void ToFastInfosetFile(String FileName)
void ToFastInfosetFile(String FileName, FastInfosetConsts.FInfoDecl decl)
void ToFastInfosetFile(String FileName, FastInfosetConsts.FInfoDecl decl, XmlSerializationContext context)
  Property Description  
    Method Name ToFastInfosetFile  
    Argument - filename The name of the file that will receive the xml  
    Argument - decl Indicates the type of Fast Infoset Header to use. Defaults to FInfoDecl_NONE.  
    Argument - context

The XmlSerializationContext object controls the way in which XML is serialized/de-serialized. Its main role is to control the way in which validation is performed and which namespaces are output.
If this is not specified, the a default (XmlSerializationContext.Default global static) instance of the class is used. If you are using several libraries generated from different schemas, or you want to change the way validation is performed for during the lifetime of the application or you are writing multithreaded code, then you should consider creating your own instance(s) of the XmlSerializationContext.

The FIContext() method provides a FastInfosetContext structure which controls the way in which XML is serialized and de-serialized as a Fast Infoset document. It allows aspects of the Fast Infoset encoding to be changed for each Xml Data Type.

Note: If you are writing a multithreaded app it is highly recommended that you use a different instance of this class on each thread, as access to the static instance is not synchronized. Although read only operations to the static instance (XmlSerializationContext.Default) of the class are thread safe, if the global instance XmlSerializationContext.Default is modified, then this could potentially cause threading problems.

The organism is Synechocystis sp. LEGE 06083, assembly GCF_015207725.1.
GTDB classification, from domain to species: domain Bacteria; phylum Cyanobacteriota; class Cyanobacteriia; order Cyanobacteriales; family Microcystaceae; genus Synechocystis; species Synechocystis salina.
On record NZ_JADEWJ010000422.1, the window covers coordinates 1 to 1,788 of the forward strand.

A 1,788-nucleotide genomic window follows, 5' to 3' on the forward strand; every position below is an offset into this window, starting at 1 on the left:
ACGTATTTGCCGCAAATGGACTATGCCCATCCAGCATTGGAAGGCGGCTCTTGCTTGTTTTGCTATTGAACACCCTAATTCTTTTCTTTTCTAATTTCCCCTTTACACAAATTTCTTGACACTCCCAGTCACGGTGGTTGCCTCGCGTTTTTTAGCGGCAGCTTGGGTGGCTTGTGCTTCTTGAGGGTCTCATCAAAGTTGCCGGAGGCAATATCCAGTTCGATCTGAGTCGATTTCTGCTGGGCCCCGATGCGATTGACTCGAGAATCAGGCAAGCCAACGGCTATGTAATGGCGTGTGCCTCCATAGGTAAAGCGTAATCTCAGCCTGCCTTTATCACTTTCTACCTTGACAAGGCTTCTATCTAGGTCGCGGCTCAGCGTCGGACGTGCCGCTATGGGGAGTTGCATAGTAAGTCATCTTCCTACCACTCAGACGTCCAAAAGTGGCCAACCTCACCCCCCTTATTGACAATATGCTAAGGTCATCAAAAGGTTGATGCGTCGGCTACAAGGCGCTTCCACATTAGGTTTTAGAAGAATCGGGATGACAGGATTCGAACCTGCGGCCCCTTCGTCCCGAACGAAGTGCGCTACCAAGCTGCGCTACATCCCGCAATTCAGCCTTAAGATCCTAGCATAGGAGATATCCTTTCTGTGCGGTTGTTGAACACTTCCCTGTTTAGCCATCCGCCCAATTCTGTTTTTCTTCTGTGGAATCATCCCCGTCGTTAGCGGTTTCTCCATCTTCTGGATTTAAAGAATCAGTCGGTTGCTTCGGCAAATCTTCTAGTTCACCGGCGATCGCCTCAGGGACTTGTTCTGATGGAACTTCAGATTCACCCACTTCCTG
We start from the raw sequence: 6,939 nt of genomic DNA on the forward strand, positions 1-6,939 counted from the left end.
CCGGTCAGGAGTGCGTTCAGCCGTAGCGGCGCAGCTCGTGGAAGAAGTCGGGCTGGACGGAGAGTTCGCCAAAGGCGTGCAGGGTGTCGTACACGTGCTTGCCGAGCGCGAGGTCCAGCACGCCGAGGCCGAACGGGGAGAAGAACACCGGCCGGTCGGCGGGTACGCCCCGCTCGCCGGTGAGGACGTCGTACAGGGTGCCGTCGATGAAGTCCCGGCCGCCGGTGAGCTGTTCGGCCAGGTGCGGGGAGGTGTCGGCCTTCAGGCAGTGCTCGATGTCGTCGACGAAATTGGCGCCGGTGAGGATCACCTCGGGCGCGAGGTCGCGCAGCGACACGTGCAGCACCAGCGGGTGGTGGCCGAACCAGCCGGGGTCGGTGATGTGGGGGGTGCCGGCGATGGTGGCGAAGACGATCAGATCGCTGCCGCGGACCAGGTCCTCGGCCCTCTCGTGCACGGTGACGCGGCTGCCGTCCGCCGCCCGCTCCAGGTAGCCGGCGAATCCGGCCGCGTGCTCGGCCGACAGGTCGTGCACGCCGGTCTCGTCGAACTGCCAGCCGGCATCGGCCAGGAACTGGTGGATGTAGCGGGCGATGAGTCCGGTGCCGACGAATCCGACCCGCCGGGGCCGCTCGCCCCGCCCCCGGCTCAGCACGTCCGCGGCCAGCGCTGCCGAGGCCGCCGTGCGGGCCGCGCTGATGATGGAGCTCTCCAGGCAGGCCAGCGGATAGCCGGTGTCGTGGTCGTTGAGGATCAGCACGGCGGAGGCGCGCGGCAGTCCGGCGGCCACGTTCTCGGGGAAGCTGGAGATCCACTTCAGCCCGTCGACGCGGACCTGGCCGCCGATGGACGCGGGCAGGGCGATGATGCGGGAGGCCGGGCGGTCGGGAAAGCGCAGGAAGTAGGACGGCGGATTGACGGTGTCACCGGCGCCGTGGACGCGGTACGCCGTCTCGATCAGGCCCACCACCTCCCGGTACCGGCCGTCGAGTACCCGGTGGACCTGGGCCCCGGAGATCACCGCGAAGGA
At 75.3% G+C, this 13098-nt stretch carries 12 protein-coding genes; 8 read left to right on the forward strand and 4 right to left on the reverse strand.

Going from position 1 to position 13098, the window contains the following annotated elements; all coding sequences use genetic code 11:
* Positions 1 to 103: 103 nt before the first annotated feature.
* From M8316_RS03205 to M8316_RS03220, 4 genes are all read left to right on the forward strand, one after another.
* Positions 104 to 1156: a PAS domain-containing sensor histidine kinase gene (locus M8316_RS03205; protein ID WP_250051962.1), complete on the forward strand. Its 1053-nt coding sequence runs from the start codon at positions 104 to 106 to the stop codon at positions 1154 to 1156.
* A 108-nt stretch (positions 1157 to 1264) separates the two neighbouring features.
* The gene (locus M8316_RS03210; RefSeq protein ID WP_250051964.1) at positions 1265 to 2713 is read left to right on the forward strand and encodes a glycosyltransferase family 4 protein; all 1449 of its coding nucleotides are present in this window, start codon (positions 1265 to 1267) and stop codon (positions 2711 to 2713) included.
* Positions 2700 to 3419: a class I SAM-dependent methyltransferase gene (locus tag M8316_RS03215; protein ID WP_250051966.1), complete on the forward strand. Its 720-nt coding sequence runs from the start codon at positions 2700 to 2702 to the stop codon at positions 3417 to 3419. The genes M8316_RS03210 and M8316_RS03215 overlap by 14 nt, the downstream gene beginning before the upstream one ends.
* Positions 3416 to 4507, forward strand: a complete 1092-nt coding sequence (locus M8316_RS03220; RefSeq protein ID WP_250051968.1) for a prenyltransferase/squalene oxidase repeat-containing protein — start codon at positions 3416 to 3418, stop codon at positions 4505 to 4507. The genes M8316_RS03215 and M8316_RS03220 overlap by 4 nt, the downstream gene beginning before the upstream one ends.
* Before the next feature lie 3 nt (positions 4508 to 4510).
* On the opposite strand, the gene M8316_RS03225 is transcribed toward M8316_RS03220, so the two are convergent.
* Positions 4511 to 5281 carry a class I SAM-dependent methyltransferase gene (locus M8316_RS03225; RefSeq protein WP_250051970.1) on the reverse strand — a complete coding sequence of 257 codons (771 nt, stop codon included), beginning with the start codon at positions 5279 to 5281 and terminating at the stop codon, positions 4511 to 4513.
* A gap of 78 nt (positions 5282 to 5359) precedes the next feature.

Description Writes XML from the current object to a file.  

If the file already exists it is overwritten, if it does not exist it is created.
It will raise an exception if the XML within the object is not valid, i.e. invalid number of entries in a collection.

If the encoding is UTF-8 (the default) then the file is written out using the UTF-8 encoding scheme. It should be noted that UTF-8 encoding will encode  characters using 1-4 bytes. As such if the file is examined with a viewer that is not capable of decoding UTF-8, it will appear to contain odd characters. However if it is viewed with a compliant viewer (e.g. IExplorer) the file will appear as expected.
See Multi-Language Support for more information.

If the encoding selected is UNICODE, then the file is written out using 2 bytes per character. The standard 0xff 0xfe are placed at the beginning of the file to indicate to other applications that it is a UNICODE file.